BUGS: It's Not Easy Growing Green

But Boise's new park/garden is set to sprout


More often than not, the words "We need to talk" precede disappointment. But in March 2011, when longtime city of Boise employee Doug Holloway (who has since become director of the Parks and Recreation Department) used those same words to grab the attention of Boise Urban Garden School Executive Director Erin Guerricabeitia, it triggered one of the Treasure Valley's most ambitious--and least known--projects.

Three years later, almost to the day, Guerricabeitia stood in a nearly vacant, three-and-a-half-acre lot on Five Mile Road, near Ustick Road, on Boise's West Bench.

But when she looks at the acres of dirt, Guerricabeitia sees what most of us can't see: a state-of-the-art home for BUGS--the successful Boise nonprofit that reaches out to thousands of Idaho schoolchildren each year--plus a nearby playground, a so-called "sprayground" and plenty of green space which will, soon enough, become the latest jewel in the city's collection of neighborhood parks.

"But this story goes way back, a long time before that 2011 conversation," she told Boise Weekly. "And it all starts with Dr. Trudy Comba."

It was October 2000 when longtime outdoor educator Dr. Cecilia "Trudy" Comba donated a parcel of undeveloped land at Five Mile and Ustick to the city of Boise. She hoped that the city would build a new park in the West Boise Bench neighborhood, but those dreams were overwhelmed by weeds as the recession wiped away most of the city's plans to build new parks and/or libraries.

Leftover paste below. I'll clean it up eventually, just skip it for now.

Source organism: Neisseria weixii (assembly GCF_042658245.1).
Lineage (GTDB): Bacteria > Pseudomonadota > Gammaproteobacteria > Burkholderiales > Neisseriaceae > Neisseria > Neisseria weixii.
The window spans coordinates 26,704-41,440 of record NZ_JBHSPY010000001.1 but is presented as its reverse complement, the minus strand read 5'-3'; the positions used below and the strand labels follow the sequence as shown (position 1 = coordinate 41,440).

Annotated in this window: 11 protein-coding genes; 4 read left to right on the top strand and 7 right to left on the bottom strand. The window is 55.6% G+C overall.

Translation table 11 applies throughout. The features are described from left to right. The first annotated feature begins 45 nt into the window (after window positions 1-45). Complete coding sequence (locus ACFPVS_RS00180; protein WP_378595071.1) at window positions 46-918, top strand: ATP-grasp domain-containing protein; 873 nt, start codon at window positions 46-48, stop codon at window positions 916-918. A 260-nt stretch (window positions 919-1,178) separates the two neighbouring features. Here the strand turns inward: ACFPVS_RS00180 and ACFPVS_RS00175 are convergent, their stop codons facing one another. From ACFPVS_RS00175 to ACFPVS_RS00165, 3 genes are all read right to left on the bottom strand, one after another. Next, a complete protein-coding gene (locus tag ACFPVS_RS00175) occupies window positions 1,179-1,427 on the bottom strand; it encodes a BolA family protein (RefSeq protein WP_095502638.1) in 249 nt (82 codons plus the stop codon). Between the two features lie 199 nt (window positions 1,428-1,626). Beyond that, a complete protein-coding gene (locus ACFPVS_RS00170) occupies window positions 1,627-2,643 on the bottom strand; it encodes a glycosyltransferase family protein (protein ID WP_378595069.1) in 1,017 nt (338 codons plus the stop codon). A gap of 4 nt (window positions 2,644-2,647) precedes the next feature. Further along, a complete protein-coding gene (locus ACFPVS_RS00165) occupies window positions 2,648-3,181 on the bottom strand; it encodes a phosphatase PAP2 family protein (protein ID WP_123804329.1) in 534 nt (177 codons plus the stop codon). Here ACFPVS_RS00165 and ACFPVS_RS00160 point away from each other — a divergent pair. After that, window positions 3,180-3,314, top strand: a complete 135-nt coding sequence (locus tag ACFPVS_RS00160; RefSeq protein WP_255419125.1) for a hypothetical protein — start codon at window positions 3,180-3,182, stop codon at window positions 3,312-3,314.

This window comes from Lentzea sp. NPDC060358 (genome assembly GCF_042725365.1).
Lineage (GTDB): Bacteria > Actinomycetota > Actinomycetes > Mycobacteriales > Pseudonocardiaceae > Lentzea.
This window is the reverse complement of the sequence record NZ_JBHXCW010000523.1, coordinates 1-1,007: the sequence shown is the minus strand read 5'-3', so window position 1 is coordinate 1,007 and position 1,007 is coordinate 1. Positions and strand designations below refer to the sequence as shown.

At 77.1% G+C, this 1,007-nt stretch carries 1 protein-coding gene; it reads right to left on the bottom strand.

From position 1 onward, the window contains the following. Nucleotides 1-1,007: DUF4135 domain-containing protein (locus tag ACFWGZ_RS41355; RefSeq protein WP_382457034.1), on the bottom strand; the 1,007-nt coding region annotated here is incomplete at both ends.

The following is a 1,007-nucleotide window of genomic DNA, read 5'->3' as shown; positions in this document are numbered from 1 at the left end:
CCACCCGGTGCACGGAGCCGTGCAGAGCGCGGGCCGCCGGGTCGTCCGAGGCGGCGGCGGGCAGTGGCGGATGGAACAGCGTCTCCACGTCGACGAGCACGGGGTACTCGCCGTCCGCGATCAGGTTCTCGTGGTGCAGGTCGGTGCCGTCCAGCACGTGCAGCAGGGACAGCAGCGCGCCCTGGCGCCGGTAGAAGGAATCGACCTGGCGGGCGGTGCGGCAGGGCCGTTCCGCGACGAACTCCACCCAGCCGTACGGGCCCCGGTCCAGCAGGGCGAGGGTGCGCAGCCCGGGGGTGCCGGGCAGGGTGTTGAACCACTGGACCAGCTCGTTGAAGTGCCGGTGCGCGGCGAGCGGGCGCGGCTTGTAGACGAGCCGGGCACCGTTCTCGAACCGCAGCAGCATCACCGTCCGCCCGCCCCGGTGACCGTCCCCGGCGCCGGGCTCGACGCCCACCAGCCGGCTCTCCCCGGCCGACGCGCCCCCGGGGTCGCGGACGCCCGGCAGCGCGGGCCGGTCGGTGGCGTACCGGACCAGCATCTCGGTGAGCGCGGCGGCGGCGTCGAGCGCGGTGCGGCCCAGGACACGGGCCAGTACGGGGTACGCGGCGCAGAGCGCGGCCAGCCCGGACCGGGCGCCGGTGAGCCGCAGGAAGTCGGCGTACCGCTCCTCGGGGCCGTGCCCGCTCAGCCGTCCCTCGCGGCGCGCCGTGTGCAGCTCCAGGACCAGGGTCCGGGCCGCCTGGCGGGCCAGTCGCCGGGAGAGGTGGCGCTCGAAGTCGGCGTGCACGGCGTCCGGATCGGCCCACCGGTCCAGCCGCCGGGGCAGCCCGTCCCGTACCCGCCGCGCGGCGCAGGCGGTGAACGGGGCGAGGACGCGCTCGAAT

"The Combas were heartbroken," said Guerricabeitia, "and nearly 10 years went by before Dr. Comba's daughter, Kathryn Metcalfe, approached BUGS with an idea."

Not content with giving up on the land (even though it was now owned by the city of Boise), the Comba family applied for a neighborhood reinvestment grant in order to build a community garden at the Five Mile Road property--but they wanted BUGS to help get the garden going. Guerricabeitia remembers it well; it was her first week on the job at BUGS.

"And that's when Doug Holloway came up to me and said, 'We need to talk,'" she said. "He said, 'Here's the deal. The Comba family wrote the grant and it has been accepted; but this neighborhood doesn't know the first thing about how to start this garden. Do you think BUGS can help?'"

The Boise Urban Garden School started modestly in 2004 with a handful of volunteers and their hopes of getting some dirt under the fingernails of Idaho schoolkids. Since then, 3,500 youth are served each year through BUGS education programs, where more than two dozen gardens have been created at elementary schools. Additionally, BUGS hosts its wildly popular summer camps, where each June through August, kids ages 10-15 spend five weeks in the garden, kitchen and at a BUGS produce stand.